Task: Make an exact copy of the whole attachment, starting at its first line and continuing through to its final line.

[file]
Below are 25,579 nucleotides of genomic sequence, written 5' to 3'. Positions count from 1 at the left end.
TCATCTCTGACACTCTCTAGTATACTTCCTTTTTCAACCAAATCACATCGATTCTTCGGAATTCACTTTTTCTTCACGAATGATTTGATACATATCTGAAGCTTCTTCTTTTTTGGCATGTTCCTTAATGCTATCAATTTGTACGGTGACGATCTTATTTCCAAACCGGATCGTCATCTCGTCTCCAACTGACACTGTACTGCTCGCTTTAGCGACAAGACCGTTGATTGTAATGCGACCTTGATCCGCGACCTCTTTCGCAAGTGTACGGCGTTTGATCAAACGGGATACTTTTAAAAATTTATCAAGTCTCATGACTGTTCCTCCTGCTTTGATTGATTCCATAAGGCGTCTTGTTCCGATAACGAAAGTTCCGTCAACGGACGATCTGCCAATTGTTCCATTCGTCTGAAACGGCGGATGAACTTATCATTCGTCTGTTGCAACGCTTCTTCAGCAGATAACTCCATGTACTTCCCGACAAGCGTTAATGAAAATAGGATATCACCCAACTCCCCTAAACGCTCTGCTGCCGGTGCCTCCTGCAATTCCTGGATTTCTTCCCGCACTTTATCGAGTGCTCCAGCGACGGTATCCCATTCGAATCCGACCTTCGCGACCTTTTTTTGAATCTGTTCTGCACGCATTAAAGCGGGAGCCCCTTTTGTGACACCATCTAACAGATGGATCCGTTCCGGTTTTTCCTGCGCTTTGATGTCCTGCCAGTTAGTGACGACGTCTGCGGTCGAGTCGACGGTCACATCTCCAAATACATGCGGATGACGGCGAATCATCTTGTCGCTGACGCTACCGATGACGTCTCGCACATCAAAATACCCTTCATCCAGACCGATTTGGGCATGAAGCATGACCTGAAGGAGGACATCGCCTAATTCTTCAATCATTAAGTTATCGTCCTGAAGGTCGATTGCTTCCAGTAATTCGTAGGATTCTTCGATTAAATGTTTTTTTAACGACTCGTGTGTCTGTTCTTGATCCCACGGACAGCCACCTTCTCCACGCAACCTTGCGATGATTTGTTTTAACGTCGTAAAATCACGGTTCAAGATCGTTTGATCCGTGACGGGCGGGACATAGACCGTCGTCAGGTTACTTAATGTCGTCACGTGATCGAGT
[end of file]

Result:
Below are 25,579 nucleotides of genomic sequence, written 5' to 3'. Positions count from 1 at the left end.
TCATCTCTGACACTCTCTAGTATACTTCCTTTTTCAACCAAATCACATCGATTCTTCGGAATTCACTTTTTCTTCACGAATGATTTGATACATATCTGAAGCTTCTTCTTTTTTGGCATGTTCCTTAATGCTATCAATTTGTACGGTGACGATCTTATTTCCAAACCGGATCGTCATCTCGTCTCCAACTGACACTGTACTGCTCGCTTTAGCGACAAGACCGTTGATTGTAATGCGACCTTGATCCGCGACCTCTTTCGCAAGTGTACGGCGTTTGATCAAACGGGATACTTTTAAAAATTTATCAAGTCTCATGACTGTTCCTCCTGCTTTGATTGATTCCATAAGGCGTCTTGTTCCGATAACGAAAGTTCCGTCAACGGACGATCTGCCAATTGTTCCATTCGTCTGAAACGGCGGATGAACTTATCATTCGTCTGTTGCAACGCTTCTTCAGCAGATAACTCCATGTACTTCCCGACAAGCGTTAATGAAAATAGGATATCACCCAACTCCCCTAAACGCTCTGCTGCCGGTGCCTCCTGCAATTCCTGGATTTCTTCCCGCACTTTATCGAGTGCTCCAGCGACGGTATCCCATTCGAATCCGACCTTCGCGACCTTTTTTTGAATCTGTTCTGCACGCATTAAAGCGGGAGCCCCTTTTGTGACACCATCTAACAGATGGATCCGTTCCGGTTTTTCCTGCGCTTTGATGTCCTGCCAGTTAGTGACGACGTCTGCGGTCGAGTCGACGGTCACATCTCCAAATACATGCGGATGACGGCGAATCATCTTGTCGCTGACGCTACCGATGACGTCTCGCACATCAAAATACCCTTCATCCAGACCGATTTGGGCATGAAGCATGACCTGAAGGAGGACATCGCCTAATTCTTCAATCATTAAGTTATCGTCCTGAAGGTCGATTGCTTCCAGTAATTCGTAGGATTCTTCGATTAAATGTTTTTTTAACGACTCGTGTGTCTGTTCTTGATCCCACGGACAGCCACCTTCTCCACGCAACCTTGCGATGATTTGTTTTAACGTCGTAAAATCACGGTTCAAGATCGTTTGATCCGTGACGGGCGGGACATAGACCGTCGTCAGGTTACTTAATGTCGTCACGTGATCGAGT